by: Delilah S. Dawson and Kevin Hearne
Series: Tales of Pell #1
Once upon a time, in a faraway kingdom, a hero, the Chosen One, was born . . . and so begins every fairy tale ever told.
This is not that fairy tale.
There is a Chosen One, but he is unlike any One who has ever been Chosened.
And there is a faraway kingdom, but you have never been to a magical world quite like the land of Pell.
There, a plucky farm boy will find more than he’s bargained for on his quest to awaken the sleeping princess in her cursed tower. First there’s the Dark Lord who wishes for the boy’s untimely death . . . and also very fine cheese. Then there’s a bard without a song in her heart but with a very adorable and fuzzy tail, an assassin who fears not the night but is terrified of chickens, and a mighty fighter more frightened of her sword than of her chain-mail bikini. This journey will lead to sinister umlauts, a trash-talking goat, the Dread Necromancer Steve, and a strange and wondrous journey to the most peculiar “happily ever after” that ever once-upon-a-timed.
I cannot express how much I wanted to love this. Turning fairy-tales and fantasy on its head? Yes PLEASE. Immediately upon opening it on my Kindle, I was hit with the cover pun – and I loved it: Once. A pun. A time. Hah! I love puns. They’re so much fun.
Until the 900th pun. Somewhere along the way, to the 41% I managed to finish, I got bored with it all. With the characters who aren’t really developed, with the world that just seems weird for the sake of being weird, and with the story that I couldn’t even begin to make myself care about.
So you have the supposed Chosen One. Except…is he really? There’s the talking goat, Gustave-don’t-call-him-Gus that has a better handle on things in the world than most of the human characters. Toby, the Dark Lord, who hasn’t left his tower – ever really – and mainly wants nefarious powers for more cheese and artisanal crackers. Fia, the warrior in chain mail bikini, who only wants to grow awesome roses, stop accidentally killing people, and live a life of peace. Argabella, a cursed rabbit-woman bard, who’s not sure she can properly bard. And Poltro, the rogue who is afraid of chickens. Oh! Let’s not forget the titular Farm Boy, Worstley, who sets out to change the world.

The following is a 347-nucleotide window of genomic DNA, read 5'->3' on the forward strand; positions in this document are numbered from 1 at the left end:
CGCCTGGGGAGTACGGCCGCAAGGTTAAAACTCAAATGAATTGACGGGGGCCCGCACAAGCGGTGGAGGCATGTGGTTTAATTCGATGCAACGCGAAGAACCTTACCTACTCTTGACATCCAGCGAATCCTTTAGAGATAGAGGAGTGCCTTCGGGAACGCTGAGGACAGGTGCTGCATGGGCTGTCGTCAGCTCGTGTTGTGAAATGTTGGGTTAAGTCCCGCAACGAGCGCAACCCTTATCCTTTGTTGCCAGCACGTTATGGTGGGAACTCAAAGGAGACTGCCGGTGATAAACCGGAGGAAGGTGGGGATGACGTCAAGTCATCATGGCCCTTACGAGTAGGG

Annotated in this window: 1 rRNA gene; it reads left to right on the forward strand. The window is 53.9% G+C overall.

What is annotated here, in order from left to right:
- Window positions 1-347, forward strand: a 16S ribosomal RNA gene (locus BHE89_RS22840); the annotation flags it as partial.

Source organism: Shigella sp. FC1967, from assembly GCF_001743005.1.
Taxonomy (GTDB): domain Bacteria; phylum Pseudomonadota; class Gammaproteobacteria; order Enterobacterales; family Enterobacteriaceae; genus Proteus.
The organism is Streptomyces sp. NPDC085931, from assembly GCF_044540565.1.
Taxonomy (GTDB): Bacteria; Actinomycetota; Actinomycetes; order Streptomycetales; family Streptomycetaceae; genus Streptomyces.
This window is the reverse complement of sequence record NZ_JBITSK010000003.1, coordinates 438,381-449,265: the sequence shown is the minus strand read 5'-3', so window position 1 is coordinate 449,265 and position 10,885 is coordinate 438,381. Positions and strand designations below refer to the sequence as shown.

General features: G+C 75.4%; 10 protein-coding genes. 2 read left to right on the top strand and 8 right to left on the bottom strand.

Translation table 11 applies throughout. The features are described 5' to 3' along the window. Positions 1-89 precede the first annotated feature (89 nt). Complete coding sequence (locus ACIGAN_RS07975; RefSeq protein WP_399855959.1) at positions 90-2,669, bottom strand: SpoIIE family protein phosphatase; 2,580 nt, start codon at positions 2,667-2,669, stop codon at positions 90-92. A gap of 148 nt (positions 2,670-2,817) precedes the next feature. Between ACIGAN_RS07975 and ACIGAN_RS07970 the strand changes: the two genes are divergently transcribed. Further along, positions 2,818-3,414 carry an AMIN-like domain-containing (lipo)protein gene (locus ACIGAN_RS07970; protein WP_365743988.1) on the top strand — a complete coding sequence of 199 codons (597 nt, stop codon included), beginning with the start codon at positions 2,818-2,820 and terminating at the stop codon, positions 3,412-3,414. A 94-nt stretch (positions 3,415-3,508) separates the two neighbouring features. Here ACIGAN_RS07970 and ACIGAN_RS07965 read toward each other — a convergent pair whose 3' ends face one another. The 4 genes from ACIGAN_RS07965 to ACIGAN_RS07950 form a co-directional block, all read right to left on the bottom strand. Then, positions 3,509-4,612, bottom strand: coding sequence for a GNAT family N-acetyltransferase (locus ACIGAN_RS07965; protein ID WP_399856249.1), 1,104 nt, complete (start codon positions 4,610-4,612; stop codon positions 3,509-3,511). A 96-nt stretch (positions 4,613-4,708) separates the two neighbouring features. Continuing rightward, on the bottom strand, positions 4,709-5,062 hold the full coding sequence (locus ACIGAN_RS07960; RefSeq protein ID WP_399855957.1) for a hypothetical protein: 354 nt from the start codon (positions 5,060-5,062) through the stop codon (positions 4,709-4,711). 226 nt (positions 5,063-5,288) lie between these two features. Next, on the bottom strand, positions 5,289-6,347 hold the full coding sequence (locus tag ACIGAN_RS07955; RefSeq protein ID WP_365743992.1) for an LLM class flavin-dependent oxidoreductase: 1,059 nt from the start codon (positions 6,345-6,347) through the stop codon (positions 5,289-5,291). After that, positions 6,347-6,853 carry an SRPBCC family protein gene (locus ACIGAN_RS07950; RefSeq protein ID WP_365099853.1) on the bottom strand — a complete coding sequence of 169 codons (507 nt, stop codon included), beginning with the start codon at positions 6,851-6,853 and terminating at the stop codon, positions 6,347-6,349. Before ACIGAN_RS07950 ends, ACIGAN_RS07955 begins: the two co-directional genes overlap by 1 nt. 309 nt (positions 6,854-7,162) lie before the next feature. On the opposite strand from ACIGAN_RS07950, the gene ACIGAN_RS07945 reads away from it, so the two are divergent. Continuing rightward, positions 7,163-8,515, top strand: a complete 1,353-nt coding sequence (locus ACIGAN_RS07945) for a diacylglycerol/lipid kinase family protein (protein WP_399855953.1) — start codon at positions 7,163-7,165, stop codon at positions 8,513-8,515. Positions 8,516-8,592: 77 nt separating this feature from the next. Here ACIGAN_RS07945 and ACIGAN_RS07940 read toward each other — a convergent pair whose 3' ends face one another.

“Because a Chosen One sets things right.”
“I thought a Chosen One just leaves a trail of blood and chaos behind him.”
Even though every character turns the tired tropes on their heads, they’re still just caricatures. They don’t feel like they have actual personalities. Which makes it really hard to care about them.
There were puns on top of puns, next to satire and parody, overflowing with hyperbole. It all just felt so … forced.
”Why which witch?”
”I don’t see why it matters which witch was the witch which cursed me.”
”I know some witches, and I’m curious.”
”Grinda the Sand Witch.”
”Never heard of her.”
The Sand-witch, get it?
I think I enjoyed Poltro the most, but it just all got to be a bit too much. I stopped highlighting stuff that I enjoyed at about 27%, and kept pushing myself to 41%. At this point, I just can’t anymore.
I’ve known my whole life that comedy and me are very touch and go. Funny books, funny movies…well, my wife would say I have no comedic taste. I just don’t find the stuff funny. I’m definitely in a very small minority with that, however, so this is likely to be right up others’ alleys. I will leave you with my favorite quote from the book:
Her footsteps made only the barest whisper in the grasses, like the secrets of caterpillars. The turf under her boots was soft and springy like the jiggly bellies of middle-aged men. Her mental prose was a purpose as a very purple thing. She advanced on the camp, cloaked by her actual cloak of mystery and menace but also by the night, two cloaks that cloaked great together, providing her near invisibility, an impenetrable fog of stealthy stealth as she—
“Hey there,” a man’s voice said, and Poltro froze. He couldn’t be talking to her. She was a shadow in the darkest pit, unknowable to any—
“Yeah, you. The one skulking around in the cloak and hood. What’re you looking for?”